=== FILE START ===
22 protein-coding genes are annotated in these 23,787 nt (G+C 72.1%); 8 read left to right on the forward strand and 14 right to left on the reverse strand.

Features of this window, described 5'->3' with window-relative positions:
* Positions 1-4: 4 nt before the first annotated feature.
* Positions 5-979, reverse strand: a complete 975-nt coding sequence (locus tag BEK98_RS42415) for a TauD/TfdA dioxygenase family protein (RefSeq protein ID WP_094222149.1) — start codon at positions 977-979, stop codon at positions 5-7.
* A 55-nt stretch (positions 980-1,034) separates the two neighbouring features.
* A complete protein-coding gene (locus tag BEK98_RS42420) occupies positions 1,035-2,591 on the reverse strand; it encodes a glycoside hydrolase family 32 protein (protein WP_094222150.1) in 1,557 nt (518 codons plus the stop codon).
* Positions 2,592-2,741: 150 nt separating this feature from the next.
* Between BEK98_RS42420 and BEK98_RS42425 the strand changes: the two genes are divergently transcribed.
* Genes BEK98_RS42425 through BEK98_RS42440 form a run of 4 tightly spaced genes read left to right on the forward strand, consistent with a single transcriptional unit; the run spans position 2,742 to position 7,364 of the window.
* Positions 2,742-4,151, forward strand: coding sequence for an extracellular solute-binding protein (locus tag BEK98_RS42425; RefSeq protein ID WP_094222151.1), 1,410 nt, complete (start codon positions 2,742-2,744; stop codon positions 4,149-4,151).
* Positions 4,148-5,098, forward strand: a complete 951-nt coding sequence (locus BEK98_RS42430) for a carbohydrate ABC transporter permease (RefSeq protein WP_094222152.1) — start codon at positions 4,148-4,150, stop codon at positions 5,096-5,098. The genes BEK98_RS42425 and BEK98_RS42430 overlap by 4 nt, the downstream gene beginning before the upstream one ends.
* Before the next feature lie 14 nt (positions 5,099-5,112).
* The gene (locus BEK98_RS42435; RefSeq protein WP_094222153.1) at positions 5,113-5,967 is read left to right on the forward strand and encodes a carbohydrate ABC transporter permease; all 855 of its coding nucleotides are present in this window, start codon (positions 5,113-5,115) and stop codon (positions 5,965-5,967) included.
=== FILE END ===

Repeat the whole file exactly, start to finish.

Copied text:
22 protein-coding genes are annotated in these 23,787 nt (G+C 72.1%); 8 read left to right on the forward strand and 14 right to left on the reverse strand.

Features of this window, described 5'->3' with window-relative positions:
* Positions 1-4: 4 nt before the first annotated feature.
* Positions 5-979, reverse strand: a complete 975-nt coding sequence (locus tag BEK98_RS42415) for a TauD/TfdA dioxygenase family protein (RefSeq protein ID WP_094222149.1) — start codon at positions 977-979, stop codon at positions 5-7.
* A 55-nt stretch (positions 980-1,034) separates the two neighbouring features.
* A complete protein-coding gene (locus tag BEK98_RS42420) occupies positions 1,035-2,591 on the reverse strand; it encodes a glycoside hydrolase family 32 protein (protein WP_094222150.1) in 1,557 nt (518 codons plus the stop codon).
* Positions 2,592-2,741: 150 nt separating this feature from the next.
* Between BEK98_RS42420 and BEK98_RS42425 the strand changes: the two genes are divergently transcribed.
* Genes BEK98_RS42425 through BEK98_RS42440 form a run of 4 tightly spaced genes read left to right on the forward strand, consistent with a single transcriptional unit; the run spans position 2,742 to position 7,364 of the window.
* Positions 2,742-4,151, forward strand: coding sequence for an extracellular solute-binding protein (locus tag BEK98_RS42425; RefSeq protein ID WP_094222151.1), 1,410 nt, complete (start codon positions 2,742-2,744; stop codon positions 4,149-4,151).
* Positions 4,148-5,098, forward strand: a complete 951-nt coding sequence (locus BEK98_RS42430) for a carbohydrate ABC transporter permease (RefSeq protein WP_094222152.1) — start codon at positions 4,148-4,150, stop codon at positions 5,096-5,098. The genes BEK98_RS42425 and BEK98_RS42430 overlap by 4 nt, the downstream gene beginning before the upstream one ends.
* Before the next feature lie 14 nt (positions 5,099-5,112).
* The gene (locus BEK98_RS42435; RefSeq protein WP_094222153.1) at positions 5,113-5,967 is read left to right on the forward strand and encodes a carbohydrate ABC transporter permease; all 855 of its coding nucleotides are present in this window, start codon (positions 5,113-5,115) and stop codon (positions 5,965-5,967) included.